The U.S. Holocaust Memorial Museum today reacted to the new United Nations report on human rights violations in the Democratic Republic of the Congo (DRC). Published by the United Nations High Commissioner for Human Rights, the report outlines the most serious violations of human rights and international humanitarian law in the DRC between 1993 and 2003 and offers a range of transitional justice options to deal with the legacy of the crimes.
“The scale, scope and detail of the crimes are too serious to be ignored,” said Michael Abramowitz, Director of the Committee on Conscience, the Museum’s genocide prevention program. “This report offers a shocking picture of violence directed against civilians in the Congo by multiple perpetrators over more than a decade. The allegations of serious violations of international humanitarian law should be treated with utmost gravity in the interests of truth-telling, combating impunity, and achieving justice for victims.”
The report published today analyses four major periods of violence in the DRC: the waning years of the Mobutu Sese Seko regime (1993 - 1996), the war to overthrow Mobutu (1996-1998), the second war (1998 - 2001), and the period of transition (2001 - 2003). It also documents violence against women and children and the impact of resource exploitation on the conflict.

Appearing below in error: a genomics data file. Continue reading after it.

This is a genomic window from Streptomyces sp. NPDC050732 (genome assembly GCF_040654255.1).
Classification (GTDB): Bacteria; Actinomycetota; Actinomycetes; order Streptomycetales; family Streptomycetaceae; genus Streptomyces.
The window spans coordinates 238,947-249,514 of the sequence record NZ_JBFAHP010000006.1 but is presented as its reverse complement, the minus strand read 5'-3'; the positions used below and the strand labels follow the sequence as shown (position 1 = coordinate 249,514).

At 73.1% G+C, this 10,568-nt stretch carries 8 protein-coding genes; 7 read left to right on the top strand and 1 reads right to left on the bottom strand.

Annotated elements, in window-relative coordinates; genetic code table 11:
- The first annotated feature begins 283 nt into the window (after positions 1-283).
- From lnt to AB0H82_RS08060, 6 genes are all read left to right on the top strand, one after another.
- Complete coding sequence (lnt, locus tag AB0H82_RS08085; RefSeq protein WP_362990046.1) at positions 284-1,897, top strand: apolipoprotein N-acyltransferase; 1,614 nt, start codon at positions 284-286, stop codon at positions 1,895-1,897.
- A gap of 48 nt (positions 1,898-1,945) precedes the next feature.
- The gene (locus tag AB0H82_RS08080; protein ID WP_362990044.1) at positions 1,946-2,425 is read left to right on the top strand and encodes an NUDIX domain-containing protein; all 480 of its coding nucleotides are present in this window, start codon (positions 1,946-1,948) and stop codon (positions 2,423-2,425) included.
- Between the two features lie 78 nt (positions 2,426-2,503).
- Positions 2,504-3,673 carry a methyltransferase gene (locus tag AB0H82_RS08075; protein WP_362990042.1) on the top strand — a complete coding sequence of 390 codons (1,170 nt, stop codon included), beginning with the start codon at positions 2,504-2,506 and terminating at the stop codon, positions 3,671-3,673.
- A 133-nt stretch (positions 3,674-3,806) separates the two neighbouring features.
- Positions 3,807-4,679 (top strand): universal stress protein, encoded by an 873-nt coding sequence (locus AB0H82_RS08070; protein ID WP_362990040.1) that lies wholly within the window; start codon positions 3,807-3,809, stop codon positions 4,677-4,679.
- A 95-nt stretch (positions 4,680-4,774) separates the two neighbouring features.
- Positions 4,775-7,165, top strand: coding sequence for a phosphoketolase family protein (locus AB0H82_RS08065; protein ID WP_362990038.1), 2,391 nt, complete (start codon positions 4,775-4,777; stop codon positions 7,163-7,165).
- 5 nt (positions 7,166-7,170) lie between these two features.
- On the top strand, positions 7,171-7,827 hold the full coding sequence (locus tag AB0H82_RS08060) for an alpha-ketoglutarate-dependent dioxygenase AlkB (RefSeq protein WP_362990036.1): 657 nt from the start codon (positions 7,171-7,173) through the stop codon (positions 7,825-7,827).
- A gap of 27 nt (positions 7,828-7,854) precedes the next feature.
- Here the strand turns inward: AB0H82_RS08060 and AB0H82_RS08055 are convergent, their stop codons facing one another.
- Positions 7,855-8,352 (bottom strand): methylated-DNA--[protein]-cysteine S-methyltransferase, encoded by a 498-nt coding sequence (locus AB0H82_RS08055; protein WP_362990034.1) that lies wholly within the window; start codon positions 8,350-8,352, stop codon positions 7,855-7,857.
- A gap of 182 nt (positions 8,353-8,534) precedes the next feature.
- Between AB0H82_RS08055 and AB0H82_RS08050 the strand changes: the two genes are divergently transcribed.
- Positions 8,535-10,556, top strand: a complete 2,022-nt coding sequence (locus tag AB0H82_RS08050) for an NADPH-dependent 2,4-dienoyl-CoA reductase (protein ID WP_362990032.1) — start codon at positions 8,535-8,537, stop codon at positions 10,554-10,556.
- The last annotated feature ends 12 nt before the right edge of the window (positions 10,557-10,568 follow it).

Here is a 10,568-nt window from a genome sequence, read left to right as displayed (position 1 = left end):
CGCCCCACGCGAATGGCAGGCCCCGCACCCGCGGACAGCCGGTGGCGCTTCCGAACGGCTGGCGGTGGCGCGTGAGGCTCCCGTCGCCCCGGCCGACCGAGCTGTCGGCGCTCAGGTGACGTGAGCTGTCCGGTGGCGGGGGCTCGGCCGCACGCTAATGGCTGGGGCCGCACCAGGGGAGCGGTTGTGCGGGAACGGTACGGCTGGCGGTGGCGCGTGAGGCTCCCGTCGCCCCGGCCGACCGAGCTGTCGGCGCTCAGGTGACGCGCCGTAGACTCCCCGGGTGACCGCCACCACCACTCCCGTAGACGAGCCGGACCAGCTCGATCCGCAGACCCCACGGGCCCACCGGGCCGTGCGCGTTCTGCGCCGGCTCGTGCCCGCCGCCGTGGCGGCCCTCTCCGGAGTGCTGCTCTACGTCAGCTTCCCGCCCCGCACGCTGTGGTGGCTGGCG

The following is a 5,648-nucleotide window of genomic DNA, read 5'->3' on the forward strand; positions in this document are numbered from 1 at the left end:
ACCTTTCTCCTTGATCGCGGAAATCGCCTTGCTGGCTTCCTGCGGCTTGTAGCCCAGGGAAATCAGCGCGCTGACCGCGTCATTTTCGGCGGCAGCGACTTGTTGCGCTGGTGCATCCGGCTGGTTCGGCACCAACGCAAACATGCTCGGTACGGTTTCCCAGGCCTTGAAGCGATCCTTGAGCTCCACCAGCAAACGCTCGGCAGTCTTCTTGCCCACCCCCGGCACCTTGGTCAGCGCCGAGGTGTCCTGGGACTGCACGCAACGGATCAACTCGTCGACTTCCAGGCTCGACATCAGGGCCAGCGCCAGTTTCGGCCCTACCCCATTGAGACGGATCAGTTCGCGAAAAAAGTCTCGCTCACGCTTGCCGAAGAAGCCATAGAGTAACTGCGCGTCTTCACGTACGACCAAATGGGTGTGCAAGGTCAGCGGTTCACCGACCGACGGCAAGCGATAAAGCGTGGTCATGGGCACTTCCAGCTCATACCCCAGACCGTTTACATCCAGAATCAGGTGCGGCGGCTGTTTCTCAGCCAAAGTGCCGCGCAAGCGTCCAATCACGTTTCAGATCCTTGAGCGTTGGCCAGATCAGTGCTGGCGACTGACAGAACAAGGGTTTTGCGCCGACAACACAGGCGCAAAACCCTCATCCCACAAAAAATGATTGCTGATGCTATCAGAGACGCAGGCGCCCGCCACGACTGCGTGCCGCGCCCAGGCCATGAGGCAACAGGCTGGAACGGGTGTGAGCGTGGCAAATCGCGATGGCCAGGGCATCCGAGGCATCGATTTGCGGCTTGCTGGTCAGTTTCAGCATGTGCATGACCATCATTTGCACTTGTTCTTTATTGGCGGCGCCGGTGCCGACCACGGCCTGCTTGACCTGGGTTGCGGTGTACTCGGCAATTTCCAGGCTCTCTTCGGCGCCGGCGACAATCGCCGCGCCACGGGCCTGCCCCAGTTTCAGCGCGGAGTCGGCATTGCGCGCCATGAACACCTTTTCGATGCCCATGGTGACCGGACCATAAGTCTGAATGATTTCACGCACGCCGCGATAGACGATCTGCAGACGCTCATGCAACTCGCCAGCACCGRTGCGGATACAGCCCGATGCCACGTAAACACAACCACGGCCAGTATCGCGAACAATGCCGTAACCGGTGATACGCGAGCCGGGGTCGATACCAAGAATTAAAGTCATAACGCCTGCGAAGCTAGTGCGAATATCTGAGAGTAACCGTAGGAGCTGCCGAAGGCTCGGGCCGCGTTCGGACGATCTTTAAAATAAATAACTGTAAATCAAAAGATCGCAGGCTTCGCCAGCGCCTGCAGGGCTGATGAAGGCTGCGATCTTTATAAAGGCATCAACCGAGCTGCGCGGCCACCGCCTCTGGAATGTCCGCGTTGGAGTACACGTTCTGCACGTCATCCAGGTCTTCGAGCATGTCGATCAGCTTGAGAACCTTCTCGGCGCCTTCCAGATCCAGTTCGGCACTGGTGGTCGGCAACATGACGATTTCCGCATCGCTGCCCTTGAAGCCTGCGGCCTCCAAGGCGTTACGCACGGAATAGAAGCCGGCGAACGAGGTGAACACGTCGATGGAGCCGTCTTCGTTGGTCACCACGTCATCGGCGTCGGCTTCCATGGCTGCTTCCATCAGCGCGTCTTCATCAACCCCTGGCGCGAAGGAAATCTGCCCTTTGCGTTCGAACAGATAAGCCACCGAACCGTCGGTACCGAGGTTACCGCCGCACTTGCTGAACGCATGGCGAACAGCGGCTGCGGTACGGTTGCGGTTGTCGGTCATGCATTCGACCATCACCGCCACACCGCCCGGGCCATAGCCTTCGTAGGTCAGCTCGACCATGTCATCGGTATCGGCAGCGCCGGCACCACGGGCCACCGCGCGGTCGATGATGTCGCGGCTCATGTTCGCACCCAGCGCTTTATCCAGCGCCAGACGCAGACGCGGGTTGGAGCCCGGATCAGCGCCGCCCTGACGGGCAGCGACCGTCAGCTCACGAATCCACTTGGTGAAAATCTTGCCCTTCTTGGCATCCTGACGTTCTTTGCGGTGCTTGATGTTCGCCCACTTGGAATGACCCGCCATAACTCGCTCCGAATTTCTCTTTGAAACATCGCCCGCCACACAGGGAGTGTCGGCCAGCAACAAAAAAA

The report charges that attacks carried out in 1996 and 1997 by the Rwandan army and their rebel allies against Hutu civilians in the DRC may constitute genocide, ultimately deferring judgment on this question to a competent legal tribunal. It also documents crimes allegedly committed by the later-deposed Zairean government of Mobutu Sese Seko, other national militaries and militias, including Ugandan, Burundian, and Congolese rebels. The report provides guidance for the Congolese and international authorities on how to prosecute perpetrators and address victims’ rights.
“Nothing in this report or these charges diminishes the facts of the 1994 Rwandan genocide, where at least 500,000 Rwandan Tutsi were murdered by a Hutu-extremist government in only three months,” said Abramowitz. “If anything, the report underscores the long-lasting, regional consequences of genocide and the importance of prevention efforts.”